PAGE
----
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More on for Loops

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On this page: for ... in over list, string, dictionary. dict.items(), range(), nested for loops.

for Loops Over a List

As mentioned briefly in Tutorial 17, the for ... in loop is adaptive: you can use it with any sequence type (list, string, tuple) plus dictionaries. The most prototypical use of for ... in loop is over a list. Below, it is used to add up the numbers in a list:
>>> total = 0
>>> for n in [5.99, 12.99, 20.99, 129.99]: 
        total += n
        print 'Total is now', total

Total is now 5.99
Total is now 18.98
Total is now 39.97
Total is now 169.96		
>>> total  

for Loops Over a String

When used on a string, the looping has to go through every something. Well, a string is a sequence of characters, so the iteration is done on every character:
>>> for i in 'penguin': 
        print i  

for Loops Over a Dictionary

Naturally, we'd also want to be able to loop over a dictionary. When for ... in is used on a dictionary, looping is done over its keys, and not over the values or the key:value pairs:
>>> simpsons = {'Homer':36, 'Marge':35, 'Bart':10, 'Lisa':8}
>>> for s in simpsons:              # s iterates over keys in simpsons
        print s  
Of course, the values are retrievable via the keys. Hence, printing both the key and the value looks like:
>>> for s in simpsons:              # s iterates over keys in simpsons
        print s, simpsons[s]        # key, value  
Homer 36
Lisa 8
Marge 35
Bart 10 
An alternative is to explicitly instruct the for loop to iterate over the key:value pairs. The .items() method on a dictionary induces a list of (key, value) tuples. The for loop then can iterate over this list, and the bound variable should also be the tuple type:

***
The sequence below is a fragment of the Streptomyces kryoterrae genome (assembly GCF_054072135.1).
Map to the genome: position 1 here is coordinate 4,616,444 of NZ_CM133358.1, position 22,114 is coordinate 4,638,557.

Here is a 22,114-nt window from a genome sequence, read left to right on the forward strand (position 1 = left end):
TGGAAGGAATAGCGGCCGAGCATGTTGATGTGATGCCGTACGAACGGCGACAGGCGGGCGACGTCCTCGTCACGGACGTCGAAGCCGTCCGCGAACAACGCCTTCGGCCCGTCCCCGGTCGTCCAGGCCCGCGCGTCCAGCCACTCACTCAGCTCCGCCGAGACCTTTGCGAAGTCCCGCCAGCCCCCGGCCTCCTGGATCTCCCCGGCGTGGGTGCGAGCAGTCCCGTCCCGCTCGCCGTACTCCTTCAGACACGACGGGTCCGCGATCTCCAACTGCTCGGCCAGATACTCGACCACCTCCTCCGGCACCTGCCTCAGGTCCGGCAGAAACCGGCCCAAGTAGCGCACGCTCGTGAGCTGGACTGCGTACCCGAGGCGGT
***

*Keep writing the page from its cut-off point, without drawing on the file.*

>>> simpsons.items()             # returns a list of (key, value) pairs
[('Homer', 36), ('Lisa', 8), ('Marge', 35), ('Bart', 10)] 
>>> for (k,v) in simpsons.items():    # iterate over (key, value) list
        print k, v                    # key, value  
Homer 36
Lisa 8
Marge 35
Bart 10 
Note that the iteration is in no particular order, although it stays consistent. That's because dictionaries are inherently orderless. If you want to go through the dictionary in a particular order (say, alphabetical or numerical), you will have to sort. See Sorting for details.

Indexing With range() Function

range() is a function that's often used with a for loop. range(x,y) creates a list starting with integer x and ending BEFORE y. The starting point x can be omitted, in which case the list starts with 0:
>>> range(2,8)
[2, 3, 4, 5, 6, 7] 
>>> range(4)
[0, 1, 2, 3] 
The reason why range() is used often with a for loop is the following. In the 'penguin' example above, what if you want to also print out the index of each character? The way the loop is written, i is bound to the character itself, and there's nothing that references the location of an individual character. range() solves this. First, range() together with len('penguin') produces a list of indexes for the word:
>>> len('penguin')
>>> range(len('penguin'))
[0, 1, 2, 3, 4, 5, 6] 
Now, you can iterate through this list of indexes, and it is easy enough to get to the character once you have its index:
>>> for i in range(len('penguin')): 
        print i, 'penguin'[i] 
0 p
1 e
2 n
3 g
4 u
5 i
6 n 

Nested for Loops

If you think a simple for loop is easy, nested for loops can be a bit difficult to wrap your head around. Below, the inner loop repeats 4 times inside another loop, which itself repeats 4 times:
>>> for i in 'abcd': 
        for j in 'abcd': 
            print i, j  
        print ''	
a a
a b
a c
a d

b a
b b
b c
b d

c a
c b
c c
c d

d a
d b
d c
d d
Why stop at two? Try a 3-level for loop from Anne Dawson's page. Search for "nested for loop".